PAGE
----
The Riggs Report: Biden’s pending bid
US vice president gets big encouragement to enter the race for the White House
Vice President Joe Biden is getting plenty of encouragement to make the leap into the race for the White House, including from his own boss.
Biden had lunch with President Obama this week, and according to media reports, Obama did nothing to discourage the notion of his candidacy.
In fact, a White House spokesman left the door open this week to a possible presidential endorsement in the primary season, while also telling reporters Obama believes his move to name Biden as his VP was the best political decision he had ever made.
An Obama endorsement would be a mixed blessing of course, given the president’s lackluster public approval ratings.
Regardless, that prospect fuels speculation that those within the White House may see Hillary Clinton as a risky choice to be the nominee heading into next year.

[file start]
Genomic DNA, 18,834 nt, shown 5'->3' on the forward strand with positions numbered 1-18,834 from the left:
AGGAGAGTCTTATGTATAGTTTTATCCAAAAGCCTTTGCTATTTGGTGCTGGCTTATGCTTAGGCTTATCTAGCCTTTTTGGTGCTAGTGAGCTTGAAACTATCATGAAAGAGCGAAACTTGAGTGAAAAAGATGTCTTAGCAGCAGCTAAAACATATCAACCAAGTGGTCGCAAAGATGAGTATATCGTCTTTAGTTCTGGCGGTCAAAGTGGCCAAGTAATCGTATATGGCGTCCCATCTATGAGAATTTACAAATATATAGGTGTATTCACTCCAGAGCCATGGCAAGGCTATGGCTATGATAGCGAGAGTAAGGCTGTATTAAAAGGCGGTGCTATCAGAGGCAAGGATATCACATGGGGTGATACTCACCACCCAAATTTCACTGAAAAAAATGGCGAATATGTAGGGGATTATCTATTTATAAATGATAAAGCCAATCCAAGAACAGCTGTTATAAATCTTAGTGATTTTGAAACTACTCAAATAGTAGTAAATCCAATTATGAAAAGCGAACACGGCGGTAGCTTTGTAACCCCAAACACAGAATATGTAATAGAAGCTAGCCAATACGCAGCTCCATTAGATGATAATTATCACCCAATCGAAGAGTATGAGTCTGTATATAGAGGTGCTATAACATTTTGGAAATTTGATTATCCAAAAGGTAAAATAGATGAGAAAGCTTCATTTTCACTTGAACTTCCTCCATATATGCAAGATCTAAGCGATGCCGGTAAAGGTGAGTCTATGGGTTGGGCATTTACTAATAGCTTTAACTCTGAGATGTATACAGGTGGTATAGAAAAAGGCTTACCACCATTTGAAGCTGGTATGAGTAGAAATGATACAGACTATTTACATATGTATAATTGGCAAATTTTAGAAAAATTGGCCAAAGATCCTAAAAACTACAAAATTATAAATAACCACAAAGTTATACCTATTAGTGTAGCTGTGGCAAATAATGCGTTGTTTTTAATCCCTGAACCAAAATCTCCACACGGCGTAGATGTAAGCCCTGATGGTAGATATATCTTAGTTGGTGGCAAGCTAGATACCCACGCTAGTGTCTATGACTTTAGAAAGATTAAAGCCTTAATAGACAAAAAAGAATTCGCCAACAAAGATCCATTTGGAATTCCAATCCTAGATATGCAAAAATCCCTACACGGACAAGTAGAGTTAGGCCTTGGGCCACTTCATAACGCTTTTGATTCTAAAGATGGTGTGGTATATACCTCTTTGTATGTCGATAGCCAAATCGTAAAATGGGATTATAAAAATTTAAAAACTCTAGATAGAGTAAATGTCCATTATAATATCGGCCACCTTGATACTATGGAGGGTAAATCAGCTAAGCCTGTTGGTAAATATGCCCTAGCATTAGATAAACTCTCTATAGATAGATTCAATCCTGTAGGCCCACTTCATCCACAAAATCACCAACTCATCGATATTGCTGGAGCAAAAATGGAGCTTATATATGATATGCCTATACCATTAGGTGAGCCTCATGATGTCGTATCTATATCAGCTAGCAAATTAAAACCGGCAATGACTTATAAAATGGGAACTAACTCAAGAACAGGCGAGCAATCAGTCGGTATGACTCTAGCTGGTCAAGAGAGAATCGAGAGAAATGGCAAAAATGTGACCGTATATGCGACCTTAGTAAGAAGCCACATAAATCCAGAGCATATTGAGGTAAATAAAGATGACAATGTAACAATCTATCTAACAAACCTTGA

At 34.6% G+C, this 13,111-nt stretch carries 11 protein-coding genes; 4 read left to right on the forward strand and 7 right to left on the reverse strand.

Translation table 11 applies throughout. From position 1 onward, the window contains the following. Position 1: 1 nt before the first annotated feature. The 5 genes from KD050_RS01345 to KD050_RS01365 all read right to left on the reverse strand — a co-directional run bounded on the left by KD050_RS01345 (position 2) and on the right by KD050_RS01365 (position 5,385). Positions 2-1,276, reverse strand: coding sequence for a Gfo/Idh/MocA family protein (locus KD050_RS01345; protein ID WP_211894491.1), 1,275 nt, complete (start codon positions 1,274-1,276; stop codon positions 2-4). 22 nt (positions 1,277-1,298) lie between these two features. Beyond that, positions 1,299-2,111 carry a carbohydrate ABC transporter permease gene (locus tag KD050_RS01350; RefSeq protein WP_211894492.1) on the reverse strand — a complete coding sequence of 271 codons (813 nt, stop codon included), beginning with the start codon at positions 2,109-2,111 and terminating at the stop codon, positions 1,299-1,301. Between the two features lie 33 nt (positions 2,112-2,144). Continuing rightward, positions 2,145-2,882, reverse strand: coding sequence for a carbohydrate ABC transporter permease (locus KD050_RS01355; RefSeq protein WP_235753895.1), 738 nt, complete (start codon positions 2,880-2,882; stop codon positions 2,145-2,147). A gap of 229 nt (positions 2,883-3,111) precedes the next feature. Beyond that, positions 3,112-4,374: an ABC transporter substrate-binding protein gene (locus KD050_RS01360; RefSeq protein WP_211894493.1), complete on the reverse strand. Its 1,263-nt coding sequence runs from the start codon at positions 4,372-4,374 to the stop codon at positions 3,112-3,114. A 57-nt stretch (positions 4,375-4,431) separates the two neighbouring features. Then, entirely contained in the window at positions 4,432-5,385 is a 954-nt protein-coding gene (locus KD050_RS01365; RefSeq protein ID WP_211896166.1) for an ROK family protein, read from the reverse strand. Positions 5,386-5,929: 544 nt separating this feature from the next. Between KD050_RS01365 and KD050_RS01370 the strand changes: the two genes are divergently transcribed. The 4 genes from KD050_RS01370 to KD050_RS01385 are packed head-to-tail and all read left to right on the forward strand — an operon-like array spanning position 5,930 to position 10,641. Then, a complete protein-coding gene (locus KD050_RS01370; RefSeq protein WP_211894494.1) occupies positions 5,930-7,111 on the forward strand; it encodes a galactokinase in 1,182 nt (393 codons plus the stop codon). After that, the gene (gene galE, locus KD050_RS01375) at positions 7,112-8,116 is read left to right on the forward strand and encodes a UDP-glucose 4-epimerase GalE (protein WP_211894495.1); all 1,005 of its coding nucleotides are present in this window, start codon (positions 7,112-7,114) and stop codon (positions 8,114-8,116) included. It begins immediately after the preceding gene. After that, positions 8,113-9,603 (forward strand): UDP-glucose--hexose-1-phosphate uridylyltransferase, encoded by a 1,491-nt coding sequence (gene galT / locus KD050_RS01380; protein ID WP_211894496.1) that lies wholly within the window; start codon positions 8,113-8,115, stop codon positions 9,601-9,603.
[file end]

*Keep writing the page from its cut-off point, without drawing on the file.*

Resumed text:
Make no mistake, Obama has heaped plenty of praise on Clinton’s performance as secretary of state. It’s also true that Clinton exhibits a lot of strength, at this point, with healthy fundraising, a list of heavy-hitter supporters and a powerful campaign organization. But the FBI investigation into her use of a private email server is creating fallout.
Recent polls show Clinton’s numbers are eroding in key primary states, hitting her especially on the issue of believability.
In addition, independent Bernie Sanders is generating strong enthusiasm among supporters at his campaign events. It adds to questions about Clinton’s vulnerability and staying power, and whether the email issue, among others, will harm her prospects in the general election.
That sets up the buzz about Biden and whether he should jump in, even at this relatively late date.
According to the Washington Post, Biden is learning more toward running now than he was earlier in the summer.
Having run for the presidency twice before, Biden knows what’s ahead. He clearly wants to do it. He’s assessing the landscape with his advisers, fundraisers and his family.
What he has to decide is, first, how vulnerable Clinton is and, second, how electable he is. The last thing Biden wants to be known for is getting into the race, weakening Clinton who ends up with the nomination anyway, and thereby improving Republican chances of regaining the White House.